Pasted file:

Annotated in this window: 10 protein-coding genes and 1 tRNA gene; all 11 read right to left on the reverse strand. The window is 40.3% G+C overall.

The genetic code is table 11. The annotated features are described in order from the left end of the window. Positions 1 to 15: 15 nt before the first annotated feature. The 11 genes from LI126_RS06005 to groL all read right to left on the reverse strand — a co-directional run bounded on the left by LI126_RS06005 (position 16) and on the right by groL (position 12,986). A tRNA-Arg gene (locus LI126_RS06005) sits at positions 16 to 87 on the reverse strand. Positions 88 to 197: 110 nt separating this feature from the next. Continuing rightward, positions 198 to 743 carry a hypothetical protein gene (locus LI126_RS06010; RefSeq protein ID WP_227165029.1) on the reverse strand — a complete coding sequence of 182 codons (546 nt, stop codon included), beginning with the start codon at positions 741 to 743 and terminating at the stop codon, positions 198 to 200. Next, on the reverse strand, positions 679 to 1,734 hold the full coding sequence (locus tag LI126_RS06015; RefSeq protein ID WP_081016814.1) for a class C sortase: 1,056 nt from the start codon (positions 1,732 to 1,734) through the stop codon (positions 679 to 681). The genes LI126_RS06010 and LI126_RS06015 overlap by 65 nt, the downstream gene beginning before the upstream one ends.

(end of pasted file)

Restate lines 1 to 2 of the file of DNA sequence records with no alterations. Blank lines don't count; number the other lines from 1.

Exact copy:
Annotated in this window: 10 protein-coding genes and 1 tRNA gene; all 11 read right to left on the reverse strand. The window is 40.3% G+C overall.

The genetic code is table 11. The annotated features are described in order from the left end of the window. Positions 1 to 15: 15 nt before the first annotated feature. The 11 genes from LI126_RS06005 to groL all read right to left on the reverse strand — a co-directional run bounded on the left by LI126_RS06005 (position 16) and on the right by groL (position 12,986). A tRNA-Arg gene (locus LI126_RS06005) sits at positions 16 to 87 on the reverse strand. Positions 88 to 197: 110 nt separating this feature from the next. Continuing rightward, positions 198 to 743 carry a hypothetical protein gene (locus LI126_RS06010; RefSeq protein ID WP_227165029.1) on the reverse strand — a complete coding sequence of 182 codons (546 nt, stop codon included), beginning with the start codon at positions 741 to 743 and terminating at the stop codon, positions 198 to 200. Next, on the reverse strand, positions 679 to 1,734 hold the full coding sequence (locus tag LI126_RS06015; RefSeq protein ID WP_081016814.1) for a class C sortase: 1,056 nt from the start codon (positions 1,732 to 1,734) through the stop codon (positions 679 to 681). The genes LI126_RS06010 and LI126_RS06015 overlap by 65 nt, the downstream gene beginning before the upstream one ends.